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Dana Sturn’s Steelhead Rig

Posted on April 03 2009

What Dana Sturn will be doing on July 4, 2009.
Dana Sturn and his partner Sean Ransom run – the internet’s premier resource for information related to spey casting and spey fishing.  Dana started Speypages in 2000 and is an active spey instructor and destination travel host.Dana started fishing the Dean in the late ’90s and has fished from Clay Bank way upriver all the way down to the mouth of the Dean.  He’ll be hosting a group trip to BC West on the Dean from July 4 – 11, 2009 and providing spey casting instruction as part of the trip.  A few spots are still available during his week – drop us a line if you’re interested in joining Dana on the Dean!

Here’s Dana’s rig for a typical day on the Lower Dean.

The Summary

  • Bob Clay Riverwatch River Series 13 ft 8/9 Bamboo – “A classy rod for classy fish.”
  • Nautilus Spey Reel
  • 550 grain Rio Skagit line

The Detail

  • 200 yards of 50 pound gelspun backing attached to the spool with an arbor knot
  • Double surgeon’s loop in the fly line end of the backing
  • Loop to loop connection from the backing to the full Skagit spey line.  “I’m not a big fun of using mono as a running line.  I don’t think it’s necessary.  The disadvantages of handling and tangling outweigh any advantages in distance.”
  • Braided mono loop attached to the back of the fly line, secured with a nail knot.
  • 15 ft type 6 sinktip, attached via a loop-to-loop connection to the factory loop on the Skagit line
  • 3 feet of 15 pound Maxima Ultragreen for leader, attached to the sinktip with a loop-to-loop connection and a double surgeon’s loop.  “Sometimes I’ll use a perfection loop because it has a lower profile – depending on the size of the tip top on the rod I’m using, I may opt for the lower profile of the perfection loop, even though it’s not as strong.”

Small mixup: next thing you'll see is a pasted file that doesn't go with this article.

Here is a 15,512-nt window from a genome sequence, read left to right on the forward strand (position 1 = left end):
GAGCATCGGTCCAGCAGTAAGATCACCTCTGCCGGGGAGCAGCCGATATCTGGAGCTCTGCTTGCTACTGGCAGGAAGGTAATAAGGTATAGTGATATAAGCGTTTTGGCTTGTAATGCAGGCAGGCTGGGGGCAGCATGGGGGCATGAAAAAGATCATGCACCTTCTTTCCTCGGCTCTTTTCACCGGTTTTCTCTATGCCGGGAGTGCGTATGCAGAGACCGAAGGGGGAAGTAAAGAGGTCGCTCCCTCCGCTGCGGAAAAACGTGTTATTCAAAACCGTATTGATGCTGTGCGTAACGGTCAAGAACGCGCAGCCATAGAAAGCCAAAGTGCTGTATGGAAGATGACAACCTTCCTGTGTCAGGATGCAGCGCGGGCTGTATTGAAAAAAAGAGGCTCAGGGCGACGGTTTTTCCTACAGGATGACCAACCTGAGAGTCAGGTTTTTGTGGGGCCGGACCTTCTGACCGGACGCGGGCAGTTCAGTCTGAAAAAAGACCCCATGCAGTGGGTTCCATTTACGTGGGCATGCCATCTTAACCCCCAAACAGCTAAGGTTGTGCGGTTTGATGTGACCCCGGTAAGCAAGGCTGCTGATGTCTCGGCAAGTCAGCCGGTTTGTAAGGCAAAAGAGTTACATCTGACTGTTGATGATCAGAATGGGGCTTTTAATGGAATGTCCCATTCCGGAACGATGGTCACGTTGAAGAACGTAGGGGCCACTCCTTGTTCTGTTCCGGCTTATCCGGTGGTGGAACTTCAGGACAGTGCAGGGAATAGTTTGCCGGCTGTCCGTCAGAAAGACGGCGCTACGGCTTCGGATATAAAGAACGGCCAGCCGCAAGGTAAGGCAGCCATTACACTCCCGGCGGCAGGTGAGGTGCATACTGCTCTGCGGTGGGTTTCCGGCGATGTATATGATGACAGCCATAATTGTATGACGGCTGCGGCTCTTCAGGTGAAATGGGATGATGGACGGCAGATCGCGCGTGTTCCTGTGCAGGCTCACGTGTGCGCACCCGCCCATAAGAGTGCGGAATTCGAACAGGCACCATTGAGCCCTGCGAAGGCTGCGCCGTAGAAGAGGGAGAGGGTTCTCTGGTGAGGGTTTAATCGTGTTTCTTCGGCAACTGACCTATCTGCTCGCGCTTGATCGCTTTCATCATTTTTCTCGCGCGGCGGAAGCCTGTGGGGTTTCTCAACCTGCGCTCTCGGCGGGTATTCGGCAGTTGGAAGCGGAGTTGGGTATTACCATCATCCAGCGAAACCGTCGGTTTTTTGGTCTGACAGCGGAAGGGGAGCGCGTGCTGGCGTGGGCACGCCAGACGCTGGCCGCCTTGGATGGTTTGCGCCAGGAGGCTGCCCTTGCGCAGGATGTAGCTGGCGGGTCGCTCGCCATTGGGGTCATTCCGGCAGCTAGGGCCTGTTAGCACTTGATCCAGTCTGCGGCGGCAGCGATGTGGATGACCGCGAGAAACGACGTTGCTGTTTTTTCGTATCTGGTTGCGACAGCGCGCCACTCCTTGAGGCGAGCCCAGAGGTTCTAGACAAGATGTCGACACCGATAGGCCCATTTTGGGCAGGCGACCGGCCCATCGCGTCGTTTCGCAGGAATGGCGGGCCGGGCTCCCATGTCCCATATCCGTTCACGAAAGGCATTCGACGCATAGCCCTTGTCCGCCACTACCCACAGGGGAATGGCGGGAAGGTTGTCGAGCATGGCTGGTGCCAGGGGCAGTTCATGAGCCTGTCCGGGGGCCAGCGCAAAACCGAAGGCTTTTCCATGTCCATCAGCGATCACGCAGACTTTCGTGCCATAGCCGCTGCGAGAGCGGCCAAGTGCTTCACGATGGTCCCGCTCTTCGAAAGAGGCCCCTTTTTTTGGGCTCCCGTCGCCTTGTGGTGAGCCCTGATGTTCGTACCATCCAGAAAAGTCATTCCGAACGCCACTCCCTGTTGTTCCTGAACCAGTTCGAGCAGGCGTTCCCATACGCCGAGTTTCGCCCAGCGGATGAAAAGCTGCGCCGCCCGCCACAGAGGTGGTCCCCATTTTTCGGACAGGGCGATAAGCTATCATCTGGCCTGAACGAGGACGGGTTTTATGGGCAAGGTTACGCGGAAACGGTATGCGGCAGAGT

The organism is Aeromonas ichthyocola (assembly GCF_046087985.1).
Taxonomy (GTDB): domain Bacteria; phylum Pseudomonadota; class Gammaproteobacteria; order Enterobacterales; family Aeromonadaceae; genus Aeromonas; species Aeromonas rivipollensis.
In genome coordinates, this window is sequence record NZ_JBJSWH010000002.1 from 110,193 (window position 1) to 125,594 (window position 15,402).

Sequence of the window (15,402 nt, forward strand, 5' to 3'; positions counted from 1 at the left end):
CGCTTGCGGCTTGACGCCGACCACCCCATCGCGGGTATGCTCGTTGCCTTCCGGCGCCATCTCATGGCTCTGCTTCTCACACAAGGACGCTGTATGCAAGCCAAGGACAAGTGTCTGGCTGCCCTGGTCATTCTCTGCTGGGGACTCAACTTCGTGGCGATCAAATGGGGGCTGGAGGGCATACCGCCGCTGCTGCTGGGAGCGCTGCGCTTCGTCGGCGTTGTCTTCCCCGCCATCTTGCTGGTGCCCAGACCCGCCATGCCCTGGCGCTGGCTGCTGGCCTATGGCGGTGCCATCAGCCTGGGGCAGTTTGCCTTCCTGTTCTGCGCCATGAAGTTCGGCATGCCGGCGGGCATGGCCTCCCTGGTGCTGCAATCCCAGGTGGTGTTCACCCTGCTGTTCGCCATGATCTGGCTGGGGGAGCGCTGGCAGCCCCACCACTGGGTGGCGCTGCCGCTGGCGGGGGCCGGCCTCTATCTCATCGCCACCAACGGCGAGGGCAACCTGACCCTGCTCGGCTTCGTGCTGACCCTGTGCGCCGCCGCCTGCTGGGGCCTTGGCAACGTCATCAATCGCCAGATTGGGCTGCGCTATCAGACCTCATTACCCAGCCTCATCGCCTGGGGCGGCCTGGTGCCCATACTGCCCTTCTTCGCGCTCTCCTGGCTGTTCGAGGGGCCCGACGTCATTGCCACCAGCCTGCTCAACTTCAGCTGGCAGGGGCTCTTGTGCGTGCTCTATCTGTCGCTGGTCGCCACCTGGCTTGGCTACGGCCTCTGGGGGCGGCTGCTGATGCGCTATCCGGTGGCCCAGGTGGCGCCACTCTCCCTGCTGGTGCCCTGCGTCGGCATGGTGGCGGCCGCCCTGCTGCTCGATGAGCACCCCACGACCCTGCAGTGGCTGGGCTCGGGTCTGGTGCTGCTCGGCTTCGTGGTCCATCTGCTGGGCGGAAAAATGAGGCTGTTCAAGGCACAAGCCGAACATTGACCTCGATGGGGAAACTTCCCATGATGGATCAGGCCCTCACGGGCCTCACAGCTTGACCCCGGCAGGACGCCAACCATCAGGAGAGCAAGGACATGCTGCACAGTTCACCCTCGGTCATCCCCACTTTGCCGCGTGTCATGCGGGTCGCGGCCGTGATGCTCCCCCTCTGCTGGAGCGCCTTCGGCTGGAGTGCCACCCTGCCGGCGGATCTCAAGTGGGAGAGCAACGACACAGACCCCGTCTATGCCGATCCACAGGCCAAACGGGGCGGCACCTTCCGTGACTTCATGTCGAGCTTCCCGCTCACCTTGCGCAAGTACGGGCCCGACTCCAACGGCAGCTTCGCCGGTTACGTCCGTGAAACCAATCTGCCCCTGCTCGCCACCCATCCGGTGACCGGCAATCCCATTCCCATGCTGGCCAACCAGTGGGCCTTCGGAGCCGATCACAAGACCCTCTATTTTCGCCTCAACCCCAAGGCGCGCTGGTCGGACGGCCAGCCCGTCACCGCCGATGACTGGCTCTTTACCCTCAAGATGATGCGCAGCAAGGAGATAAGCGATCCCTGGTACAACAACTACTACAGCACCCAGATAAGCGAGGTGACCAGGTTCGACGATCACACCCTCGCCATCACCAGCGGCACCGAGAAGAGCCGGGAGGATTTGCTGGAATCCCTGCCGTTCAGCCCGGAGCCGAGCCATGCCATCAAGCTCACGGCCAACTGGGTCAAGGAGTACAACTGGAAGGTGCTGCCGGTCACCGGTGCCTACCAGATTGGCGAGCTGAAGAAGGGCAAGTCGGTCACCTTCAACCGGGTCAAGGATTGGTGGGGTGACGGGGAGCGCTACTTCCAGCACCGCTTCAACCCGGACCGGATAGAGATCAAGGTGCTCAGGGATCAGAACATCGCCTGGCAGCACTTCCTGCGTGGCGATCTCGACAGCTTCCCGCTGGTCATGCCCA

• Big bunny leach or intruder-style tube fly for ocean-fresh fish. “I always fish tubes.  One of my favorite flies to use is a Tyler Kushner General Practitioner tube – a black one called the Voodoo Child or an orange one called the Raging Prawn.  I like tubes because they allow me to have a very small hook size but vary the size of the fly.  The smaller hooks minimize damage to the fish and I want a short shank hook for easy release.  If the hook is going into a holder on the back of the tube, I use a standard clinch knot.  If I want to tie the hook on as a trailer, I use a double surgeon’s loop because that provides some bulk to snug the hook to the fly, and it allows me to vary the position of the hook relative to the fly.”

The Commentary

  • “If people are fishing for wild anadromous fish, I really advocate using stout enough tackle to manage the fish and get the fight over as quickly as possible.  I’m not a big believer in ultralight tackle for wild salmon and steelhead.  I tend to really put the muscle to a fish so I can get the fish in quickly and get it back on its way.  Get the big sticks out!”
  • “I pay a lot of attention to the factory loops on fly lines.  I’ve learned over the past few years that I can trust the loops, but I’ve found that after some use they start to crack, so I keep an eye on that and if I see any sign of wear, I cut off the factory loop and create a new loop by folding the line over on itself and whip-finishing a loop.”

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